I think it’s important to think of everything that you do in your homeschooling as being replaceable or removable. We often talk about changing curricula that doesn’t work, dropping sports if they’re too expensive or the child loses interest or the schedule doesn’t work for you. But we don’t often consider dropping groups or co-ops. We think about changing them, but only if we can find a new one – if we can’t find a new one, then often, we stick with the one that isn’t working. Because of socialization.
It’s important to remember that socialization doesn’t require being part of a particular group, any more than it requires sitting in a classroom with a bunch of other people the same age. Socialization includes talking to the cashier at the grocery store, telling your order to the server at the restaurant and asking the librarian if they have the book you want to read. It’s the ability to walk up to a kid you don’t know at the park and say, “Hey, want to play with me?” It’s being able to be polite to people you don’t necessarily like when forced to interact with them, and being able to know who you like and want to be friends with, and who you don’t. None of those things requires a group.
If you’ve made friends in a group or a co-op that you want to remain friends with, you can do that. If you’re a part of a group or a co-op that would try to stop that, then you should probably rethinking being a part of it anyway. Keep your friends, and make personal arrangements to get together. If you enjoy getting together in groups, you can arrange to get together with several of those friends at once, to keep that group feeling.
Look for other opportunities to make friends, meet people, and enjoy activities. Think about places where you see other kids: parks and playgrounds, museums, etc. If you see them when you’re there, and it’s during school hours, chances are that unless it’s a large group, they’re homeschooled, too. Take a chance, introduce yourself to the parents, have the kids introduce themselves, and see where it goes.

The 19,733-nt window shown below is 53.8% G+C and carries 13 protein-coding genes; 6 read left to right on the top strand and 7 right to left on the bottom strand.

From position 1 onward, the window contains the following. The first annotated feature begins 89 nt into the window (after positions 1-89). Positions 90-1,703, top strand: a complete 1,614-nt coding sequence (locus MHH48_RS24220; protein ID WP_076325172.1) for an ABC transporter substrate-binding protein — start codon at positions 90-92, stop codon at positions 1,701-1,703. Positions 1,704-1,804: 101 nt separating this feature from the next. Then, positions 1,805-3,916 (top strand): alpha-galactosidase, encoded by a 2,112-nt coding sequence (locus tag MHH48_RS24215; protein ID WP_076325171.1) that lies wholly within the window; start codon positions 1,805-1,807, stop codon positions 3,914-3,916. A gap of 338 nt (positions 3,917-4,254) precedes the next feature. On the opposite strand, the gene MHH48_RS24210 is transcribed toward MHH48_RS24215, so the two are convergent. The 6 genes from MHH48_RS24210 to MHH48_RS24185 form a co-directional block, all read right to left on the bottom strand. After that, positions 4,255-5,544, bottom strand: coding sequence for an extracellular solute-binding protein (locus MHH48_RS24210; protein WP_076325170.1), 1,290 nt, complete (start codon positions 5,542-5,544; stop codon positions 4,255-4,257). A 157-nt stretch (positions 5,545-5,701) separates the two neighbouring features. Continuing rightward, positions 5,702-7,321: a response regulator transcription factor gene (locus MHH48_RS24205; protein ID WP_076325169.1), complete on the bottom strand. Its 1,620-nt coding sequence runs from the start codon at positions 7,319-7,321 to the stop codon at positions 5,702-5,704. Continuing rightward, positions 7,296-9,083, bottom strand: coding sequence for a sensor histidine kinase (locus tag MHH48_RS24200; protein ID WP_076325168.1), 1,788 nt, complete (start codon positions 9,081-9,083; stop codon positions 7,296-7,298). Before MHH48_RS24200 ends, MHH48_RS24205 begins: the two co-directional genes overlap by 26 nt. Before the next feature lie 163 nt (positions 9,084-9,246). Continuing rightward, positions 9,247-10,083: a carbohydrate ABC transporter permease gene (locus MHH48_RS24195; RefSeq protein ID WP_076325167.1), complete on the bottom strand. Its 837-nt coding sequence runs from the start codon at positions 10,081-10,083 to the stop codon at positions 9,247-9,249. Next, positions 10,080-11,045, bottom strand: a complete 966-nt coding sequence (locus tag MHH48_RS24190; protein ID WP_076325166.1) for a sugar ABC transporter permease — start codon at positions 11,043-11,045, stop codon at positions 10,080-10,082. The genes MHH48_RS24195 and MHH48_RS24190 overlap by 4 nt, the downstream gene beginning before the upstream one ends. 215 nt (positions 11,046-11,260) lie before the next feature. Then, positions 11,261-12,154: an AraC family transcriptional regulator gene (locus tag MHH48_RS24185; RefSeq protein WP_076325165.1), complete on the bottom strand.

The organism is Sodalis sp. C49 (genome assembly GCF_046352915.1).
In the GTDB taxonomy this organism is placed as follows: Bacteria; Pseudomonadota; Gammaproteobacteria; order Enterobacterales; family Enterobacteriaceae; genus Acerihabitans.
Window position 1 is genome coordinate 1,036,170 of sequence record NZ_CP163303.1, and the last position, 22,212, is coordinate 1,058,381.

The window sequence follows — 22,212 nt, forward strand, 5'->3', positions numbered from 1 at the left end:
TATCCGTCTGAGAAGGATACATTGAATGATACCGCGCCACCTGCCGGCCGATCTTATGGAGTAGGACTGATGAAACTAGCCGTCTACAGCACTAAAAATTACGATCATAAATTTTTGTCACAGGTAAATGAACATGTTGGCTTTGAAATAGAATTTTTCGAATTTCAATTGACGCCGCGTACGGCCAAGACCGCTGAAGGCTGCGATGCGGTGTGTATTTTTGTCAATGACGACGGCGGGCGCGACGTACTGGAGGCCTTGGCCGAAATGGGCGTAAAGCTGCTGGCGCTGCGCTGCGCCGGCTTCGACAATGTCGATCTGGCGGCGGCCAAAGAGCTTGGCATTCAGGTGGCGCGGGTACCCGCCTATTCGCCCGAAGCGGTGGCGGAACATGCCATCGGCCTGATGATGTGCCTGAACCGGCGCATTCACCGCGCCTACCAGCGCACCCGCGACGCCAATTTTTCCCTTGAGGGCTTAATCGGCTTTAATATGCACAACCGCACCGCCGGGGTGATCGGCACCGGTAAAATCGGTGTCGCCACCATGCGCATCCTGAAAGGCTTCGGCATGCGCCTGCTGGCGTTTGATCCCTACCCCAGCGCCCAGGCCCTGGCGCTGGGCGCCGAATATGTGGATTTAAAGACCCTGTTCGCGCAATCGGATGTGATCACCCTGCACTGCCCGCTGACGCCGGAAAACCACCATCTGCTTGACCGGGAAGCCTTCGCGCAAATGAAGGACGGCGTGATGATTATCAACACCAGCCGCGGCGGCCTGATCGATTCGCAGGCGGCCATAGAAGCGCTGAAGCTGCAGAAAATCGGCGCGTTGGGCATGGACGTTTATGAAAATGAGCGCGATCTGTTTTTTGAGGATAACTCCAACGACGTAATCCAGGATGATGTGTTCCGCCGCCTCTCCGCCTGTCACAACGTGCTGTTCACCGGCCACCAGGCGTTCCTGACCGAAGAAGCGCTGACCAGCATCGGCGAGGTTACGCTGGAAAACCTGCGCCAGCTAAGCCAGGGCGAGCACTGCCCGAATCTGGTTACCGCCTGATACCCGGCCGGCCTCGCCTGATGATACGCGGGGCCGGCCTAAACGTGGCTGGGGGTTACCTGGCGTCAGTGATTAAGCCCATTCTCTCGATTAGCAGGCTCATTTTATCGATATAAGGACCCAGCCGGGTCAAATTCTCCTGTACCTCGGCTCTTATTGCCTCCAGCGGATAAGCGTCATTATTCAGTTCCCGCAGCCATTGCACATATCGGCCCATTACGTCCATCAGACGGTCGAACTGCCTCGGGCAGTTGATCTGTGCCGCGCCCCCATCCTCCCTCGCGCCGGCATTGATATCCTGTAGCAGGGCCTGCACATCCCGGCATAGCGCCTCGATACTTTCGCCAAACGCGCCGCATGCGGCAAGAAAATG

Maybe what you want is the advantage of a group: discounts on fees for large groups, the ability to plan a field trip to a place that requires a certain number of people that your little family can’t meet on its own. Look for ways to get that benefit. Look on Facebook or Meetup for groups in your area, or just outside it. Maybe there’s a great group in the next county or one two hours away that does tons of field trips. The fact that it’s not conveniently located for park days and making friend doesn’t matter – use it for the field trips, and stick with your local friends for the rest.
If you decide that a group or co-op you’ve been a part of has run its course and is no longer of any real benefit to your or your children, you don’t have to make a big deal of it. You can simply decide that it’s best to leave the group and quietly do so. If someone gets in touch to ask why you’re no longer coming to events, you can be honest if you feel that’s best, or you can just say that you’ve been very busy and unable to attend. I would recommend, however, that if you are deciding to leave due to a major issue (a child that is violent, or some kind of major dispute) that you take a few minutes to speak with the leader(s) of the group and inform them of what’s been happening. You might find that others have had the same complaint and that you don’t have to leave because the other people involved will be asked to leave instead.
Have you ever left a group or a co-op? If you have, why did you leave and how did you handle it?